Managing Stress and Anxiety

Woman holding head screamingWhen we’re stressed hormones course through the body preparing us for fight/flight/freeze. While this is adaptive for brief times of crisis, chronic stress takes a physical, emotional, and mental toll. Most of us have experienced the tense shoulders, stiff neck, or stomach ache that accompanies stress. What you may not know is that the effects go much beyond these symptoms. The body is on alert; problem solving and the creative process are luxuries that are sidelined. Paradoxically, being too stressed can also lead to over-thinking, which disrupts flow.

There are many tools for managing stress and anxiety. The simplest and most portable is deep breathing. Ideally the belly will go in and out with each breath. This may take practice; breathing while leaning way back (or lying down) with one hand on the chest and one on the belly can help. Focus on the breath. The mind will wander; when it does, gently (and without judging) return focus to the breath. According to psychotherapist Don Altman, MA, LPC, author of One-Minute Mindfulness, research shows that after only 20–30 seconds of relaxation breathing, the body begins calming. The body’s calming includes lowered blood pressure, increased alpha (calming) brain waves, and decreased pulse. All of us can find a minute or less to gain these benefits; even if it’s on a bathroom break in the midst of an insanely busy day. (Unless, of course, your toddler has followed you into the bathroom.)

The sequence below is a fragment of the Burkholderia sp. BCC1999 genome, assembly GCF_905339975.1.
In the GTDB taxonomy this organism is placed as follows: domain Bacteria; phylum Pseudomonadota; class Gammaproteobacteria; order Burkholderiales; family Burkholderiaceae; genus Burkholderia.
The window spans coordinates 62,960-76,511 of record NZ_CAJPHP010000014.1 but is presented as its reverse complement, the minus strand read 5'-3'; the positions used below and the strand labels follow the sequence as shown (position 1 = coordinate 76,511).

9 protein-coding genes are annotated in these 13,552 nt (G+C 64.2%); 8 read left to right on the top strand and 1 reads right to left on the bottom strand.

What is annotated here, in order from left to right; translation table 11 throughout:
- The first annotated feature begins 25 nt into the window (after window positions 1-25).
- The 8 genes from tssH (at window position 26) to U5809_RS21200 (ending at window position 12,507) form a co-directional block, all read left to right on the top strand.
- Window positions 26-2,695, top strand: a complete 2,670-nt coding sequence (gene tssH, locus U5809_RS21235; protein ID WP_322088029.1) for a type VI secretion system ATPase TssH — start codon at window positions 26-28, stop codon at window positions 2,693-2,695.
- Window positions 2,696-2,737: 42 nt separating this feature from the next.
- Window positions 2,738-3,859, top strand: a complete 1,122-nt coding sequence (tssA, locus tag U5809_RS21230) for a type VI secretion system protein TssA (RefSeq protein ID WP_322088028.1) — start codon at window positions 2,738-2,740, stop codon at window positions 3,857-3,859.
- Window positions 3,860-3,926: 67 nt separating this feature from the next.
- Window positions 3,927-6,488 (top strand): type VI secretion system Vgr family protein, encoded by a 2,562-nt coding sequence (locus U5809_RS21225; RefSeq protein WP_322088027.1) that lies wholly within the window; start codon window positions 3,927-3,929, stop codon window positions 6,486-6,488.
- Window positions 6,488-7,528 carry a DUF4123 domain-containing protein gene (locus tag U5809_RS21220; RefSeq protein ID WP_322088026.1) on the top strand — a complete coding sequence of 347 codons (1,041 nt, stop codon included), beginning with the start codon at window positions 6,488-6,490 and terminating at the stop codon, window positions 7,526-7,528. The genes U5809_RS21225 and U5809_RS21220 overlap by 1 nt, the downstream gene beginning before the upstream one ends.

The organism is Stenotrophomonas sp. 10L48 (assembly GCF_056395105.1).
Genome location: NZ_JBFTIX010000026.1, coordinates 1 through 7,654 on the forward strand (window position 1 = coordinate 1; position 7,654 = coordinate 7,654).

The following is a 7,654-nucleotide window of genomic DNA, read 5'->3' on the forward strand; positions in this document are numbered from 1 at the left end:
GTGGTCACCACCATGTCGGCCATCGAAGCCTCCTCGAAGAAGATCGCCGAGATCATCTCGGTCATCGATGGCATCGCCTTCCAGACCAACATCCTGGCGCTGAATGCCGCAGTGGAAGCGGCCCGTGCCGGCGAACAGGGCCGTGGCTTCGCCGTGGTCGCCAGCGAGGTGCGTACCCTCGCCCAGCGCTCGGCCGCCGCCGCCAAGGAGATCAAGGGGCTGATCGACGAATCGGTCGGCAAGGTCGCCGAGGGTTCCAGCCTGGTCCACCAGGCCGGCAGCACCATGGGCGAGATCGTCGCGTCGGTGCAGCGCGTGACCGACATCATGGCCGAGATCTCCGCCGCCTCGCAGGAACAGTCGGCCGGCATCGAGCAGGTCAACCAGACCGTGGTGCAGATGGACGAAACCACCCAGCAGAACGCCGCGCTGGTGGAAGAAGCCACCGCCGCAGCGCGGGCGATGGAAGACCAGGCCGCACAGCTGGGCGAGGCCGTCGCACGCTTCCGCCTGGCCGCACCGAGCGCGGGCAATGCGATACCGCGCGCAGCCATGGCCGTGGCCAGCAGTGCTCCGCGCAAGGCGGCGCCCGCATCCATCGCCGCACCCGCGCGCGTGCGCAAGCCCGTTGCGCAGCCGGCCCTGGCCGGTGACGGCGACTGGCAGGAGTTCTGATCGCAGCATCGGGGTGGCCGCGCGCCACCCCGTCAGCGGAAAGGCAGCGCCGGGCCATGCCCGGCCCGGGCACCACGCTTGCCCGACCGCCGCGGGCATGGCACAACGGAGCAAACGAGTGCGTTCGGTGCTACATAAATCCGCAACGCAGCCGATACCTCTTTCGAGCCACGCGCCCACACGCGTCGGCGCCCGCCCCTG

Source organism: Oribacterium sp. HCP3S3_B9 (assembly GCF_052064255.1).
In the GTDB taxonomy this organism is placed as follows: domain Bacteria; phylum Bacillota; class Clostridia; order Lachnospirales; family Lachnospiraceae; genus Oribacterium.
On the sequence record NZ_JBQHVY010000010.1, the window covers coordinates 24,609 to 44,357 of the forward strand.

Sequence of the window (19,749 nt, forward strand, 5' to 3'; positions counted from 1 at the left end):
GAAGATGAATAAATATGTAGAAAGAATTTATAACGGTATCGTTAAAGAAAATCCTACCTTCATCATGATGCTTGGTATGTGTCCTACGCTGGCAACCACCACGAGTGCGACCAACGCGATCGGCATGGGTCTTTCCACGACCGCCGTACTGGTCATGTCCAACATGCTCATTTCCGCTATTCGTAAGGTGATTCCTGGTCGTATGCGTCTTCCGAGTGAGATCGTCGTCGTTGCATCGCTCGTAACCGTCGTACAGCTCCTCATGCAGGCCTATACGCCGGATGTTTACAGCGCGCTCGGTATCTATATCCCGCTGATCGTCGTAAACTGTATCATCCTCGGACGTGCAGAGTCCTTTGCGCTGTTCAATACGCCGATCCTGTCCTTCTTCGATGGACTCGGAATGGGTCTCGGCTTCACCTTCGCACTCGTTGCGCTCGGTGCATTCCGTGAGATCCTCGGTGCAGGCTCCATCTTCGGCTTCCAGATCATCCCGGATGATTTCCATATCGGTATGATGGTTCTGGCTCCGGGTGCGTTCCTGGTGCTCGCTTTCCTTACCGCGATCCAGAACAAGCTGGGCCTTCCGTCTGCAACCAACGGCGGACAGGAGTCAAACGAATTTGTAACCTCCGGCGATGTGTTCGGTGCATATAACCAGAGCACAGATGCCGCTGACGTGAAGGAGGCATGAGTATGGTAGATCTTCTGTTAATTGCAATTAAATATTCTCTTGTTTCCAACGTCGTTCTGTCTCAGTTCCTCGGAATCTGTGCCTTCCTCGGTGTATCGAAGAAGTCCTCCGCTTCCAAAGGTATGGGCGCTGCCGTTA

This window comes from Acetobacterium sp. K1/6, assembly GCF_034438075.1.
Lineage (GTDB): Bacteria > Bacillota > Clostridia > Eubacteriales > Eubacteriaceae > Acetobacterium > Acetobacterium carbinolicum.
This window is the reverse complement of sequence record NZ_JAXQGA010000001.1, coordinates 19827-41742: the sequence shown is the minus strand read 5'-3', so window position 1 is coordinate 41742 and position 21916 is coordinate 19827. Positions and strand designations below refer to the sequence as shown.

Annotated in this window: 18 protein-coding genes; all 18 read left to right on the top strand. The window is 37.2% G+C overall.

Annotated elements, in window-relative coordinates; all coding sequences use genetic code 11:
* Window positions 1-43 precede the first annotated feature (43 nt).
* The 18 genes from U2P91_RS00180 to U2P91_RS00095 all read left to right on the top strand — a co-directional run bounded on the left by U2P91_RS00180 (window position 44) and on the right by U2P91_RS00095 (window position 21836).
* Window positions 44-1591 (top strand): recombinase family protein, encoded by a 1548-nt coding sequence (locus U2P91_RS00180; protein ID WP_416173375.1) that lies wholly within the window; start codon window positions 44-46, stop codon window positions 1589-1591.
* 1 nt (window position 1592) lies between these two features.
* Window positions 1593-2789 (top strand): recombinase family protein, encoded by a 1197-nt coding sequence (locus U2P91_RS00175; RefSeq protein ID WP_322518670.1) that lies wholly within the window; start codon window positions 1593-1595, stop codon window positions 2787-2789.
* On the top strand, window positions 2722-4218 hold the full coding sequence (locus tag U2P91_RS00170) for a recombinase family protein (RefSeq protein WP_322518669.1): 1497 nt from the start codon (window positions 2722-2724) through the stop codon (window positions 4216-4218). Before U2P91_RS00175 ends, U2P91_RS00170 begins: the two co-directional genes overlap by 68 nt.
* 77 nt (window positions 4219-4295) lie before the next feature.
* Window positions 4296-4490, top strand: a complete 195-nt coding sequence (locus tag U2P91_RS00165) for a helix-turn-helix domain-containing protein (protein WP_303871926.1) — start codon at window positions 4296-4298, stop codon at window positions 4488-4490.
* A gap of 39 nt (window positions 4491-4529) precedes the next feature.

There are many variations on deep breathing. You can do 5-2-7 breathing: breathe in to a count of 5; hold it for a count of 2; exhale to a count of 7. Some like to add a calming phrase; it can be as simple as, “In with relaxation, out with stress.” A line or two from a favorite poem, prayer, or song works for some people.

Here are some fun adaptations for kids: Breathe in the smell of a flower and then blow off the petals. Lie on the floor, with a stuffed animal on the belly  and watch the animal go up and down. Make believe your belly is a balloon and fill it with air; when you exhale make the noise a balloon makes when you let the air out.

You can find apps for relaxation breathing, calming visualizations, or muscle relaxation.  Doing a computer search of these things yields good results too.




Welcome to my blog. It will feature quotes, stories, and tips about how we can harness our thoughts, energy, and emotions for positive change. I love coaching kids, teens, and adults in all aspects of life. Since my specialty is helping artists and athletes get the most out of their art or sport my writings will use lots of athletic and creative examples. I’ll start with stress and anxiety management techniques ’cause, let’s face it, we can all use some of this. Then there will be installments about how our thoughts can hinder us. We humans have the unique ability to turn a bad thing into something worse, or a good thing into something bad, simply through the power of our imaginations. I won’t just tell you how we get into trouble, though. I’ll also be letting you know what we can do to address the negative thought patterns and replace them with realistic, positive thoughts. In addition, I’ll be giving tips on finding balance, maintaining focus, regaining motivation and the like. I’m sure there will be quotes, musings, and stories that don’t fall into any of these categories. Thanks for joining me in my blogging adventure.